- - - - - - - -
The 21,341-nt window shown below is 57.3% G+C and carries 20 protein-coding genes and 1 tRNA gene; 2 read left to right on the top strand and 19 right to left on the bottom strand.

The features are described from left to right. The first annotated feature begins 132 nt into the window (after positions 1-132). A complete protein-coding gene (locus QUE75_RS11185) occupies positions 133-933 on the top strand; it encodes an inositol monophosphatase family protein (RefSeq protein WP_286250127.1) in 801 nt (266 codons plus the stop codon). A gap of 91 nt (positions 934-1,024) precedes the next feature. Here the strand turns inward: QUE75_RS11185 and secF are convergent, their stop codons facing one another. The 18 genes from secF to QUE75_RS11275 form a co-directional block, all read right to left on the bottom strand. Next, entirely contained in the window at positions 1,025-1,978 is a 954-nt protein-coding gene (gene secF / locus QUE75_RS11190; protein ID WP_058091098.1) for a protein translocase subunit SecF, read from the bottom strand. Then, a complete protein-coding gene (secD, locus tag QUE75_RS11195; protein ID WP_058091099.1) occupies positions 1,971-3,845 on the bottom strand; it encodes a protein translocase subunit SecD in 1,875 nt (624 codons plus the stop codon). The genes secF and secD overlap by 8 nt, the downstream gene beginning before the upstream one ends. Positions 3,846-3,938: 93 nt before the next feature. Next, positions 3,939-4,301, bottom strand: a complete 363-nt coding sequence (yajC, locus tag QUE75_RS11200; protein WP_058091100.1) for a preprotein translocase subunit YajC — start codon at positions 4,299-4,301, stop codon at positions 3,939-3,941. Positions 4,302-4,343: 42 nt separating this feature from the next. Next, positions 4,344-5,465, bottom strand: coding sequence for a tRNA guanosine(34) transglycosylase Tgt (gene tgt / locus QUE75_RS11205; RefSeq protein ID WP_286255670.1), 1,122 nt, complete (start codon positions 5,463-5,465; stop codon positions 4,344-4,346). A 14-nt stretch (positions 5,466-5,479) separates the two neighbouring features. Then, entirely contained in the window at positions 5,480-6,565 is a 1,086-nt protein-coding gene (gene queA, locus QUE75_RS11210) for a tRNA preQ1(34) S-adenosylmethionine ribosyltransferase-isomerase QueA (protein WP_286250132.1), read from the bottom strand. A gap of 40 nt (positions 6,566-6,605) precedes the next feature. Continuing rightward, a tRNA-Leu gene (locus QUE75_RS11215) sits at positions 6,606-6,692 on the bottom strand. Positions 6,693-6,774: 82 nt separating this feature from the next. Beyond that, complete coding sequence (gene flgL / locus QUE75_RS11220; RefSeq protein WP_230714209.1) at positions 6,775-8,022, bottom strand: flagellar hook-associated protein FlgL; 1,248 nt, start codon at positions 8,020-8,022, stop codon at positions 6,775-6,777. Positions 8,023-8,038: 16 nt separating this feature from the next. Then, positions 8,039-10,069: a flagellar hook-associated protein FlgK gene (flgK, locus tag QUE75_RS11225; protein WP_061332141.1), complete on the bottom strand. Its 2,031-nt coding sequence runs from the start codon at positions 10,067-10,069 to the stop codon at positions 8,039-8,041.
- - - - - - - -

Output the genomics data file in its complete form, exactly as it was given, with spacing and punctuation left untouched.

The 21,341-nt window shown below is 57.3% G+C and carries 20 protein-coding genes and 1 tRNA gene; 2 read left to right on the top strand and 19 right to left on the bottom strand.

The features are described from left to right. The first annotated feature begins 132 nt into the window (after positions 1-132). A complete protein-coding gene (locus QUE75_RS11185) occupies positions 133-933 on the top strand; it encodes an inositol monophosphatase family protein (RefSeq protein WP_286250127.1) in 801 nt (266 codons plus the stop codon). A gap of 91 nt (positions 934-1,024) precedes the next feature. Here the strand turns inward: QUE75_RS11185 and secF are convergent, their stop codons facing one another. The 18 genes from secF to QUE75_RS11275 form a co-directional block, all read right to left on the bottom strand. Next, entirely contained in the window at positions 1,025-1,978 is a 954-nt protein-coding gene (gene secF / locus QUE75_RS11190; protein ID WP_058091098.1) for a protein translocase subunit SecF, read from the bottom strand. Then, a complete protein-coding gene (secD, locus tag QUE75_RS11195; protein ID WP_058091099.1) occupies positions 1,971-3,845 on the bottom strand; it encodes a protein translocase subunit SecD in 1,875 nt (624 codons plus the stop codon). The genes secF and secD overlap by 8 nt, the downstream gene beginning before the upstream one ends. Positions 3,846-3,938: 93 nt before the next feature. Next, positions 3,939-4,301, bottom strand: a complete 363-nt coding sequence (yajC, locus tag QUE75_RS11200; protein WP_058091100.1) for a preprotein translocase subunit YajC — start codon at positions 4,299-4,301, stop codon at positions 3,939-3,941. Positions 4,302-4,343: 42 nt separating this feature from the next. Next, positions 4,344-5,465, bottom strand: coding sequence for a tRNA guanosine(34) transglycosylase Tgt (gene tgt / locus QUE75_RS11205; RefSeq protein ID WP_286255670.1), 1,122 nt, complete (start codon positions 5,463-5,465; stop codon positions 4,344-4,346). A 14-nt stretch (positions 5,466-5,479) separates the two neighbouring features. Then, entirely contained in the window at positions 5,480-6,565 is a 1,086-nt protein-coding gene (gene queA, locus QUE75_RS11210) for a tRNA preQ1(34) S-adenosylmethionine ribosyltransferase-isomerase QueA (protein WP_286250132.1), read from the bottom strand. A gap of 40 nt (positions 6,566-6,605) precedes the next feature. Continuing rightward, a tRNA-Leu gene (locus QUE75_RS11215) sits at positions 6,606-6,692 on the bottom strand. Positions 6,693-6,774: 82 nt separating this feature from the next. Beyond that, complete coding sequence (gene flgL / locus QUE75_RS11220; RefSeq protein WP_230714209.1) at positions 6,775-8,022, bottom strand: flagellar hook-associated protein FlgL; 1,248 nt, start codon at positions 8,020-8,022, stop codon at positions 6,775-6,777. Positions 8,023-8,038: 16 nt separating this feature from the next. Then, positions 8,039-10,069: a flagellar hook-associated protein FlgK gene (flgK, locus tag QUE75_RS11225; protein WP_061332141.1), complete on the bottom strand. Its 2,031-nt coding sequence runs from the start codon at positions 10,067-10,069 to the stop codon at positions 8,039-8,041.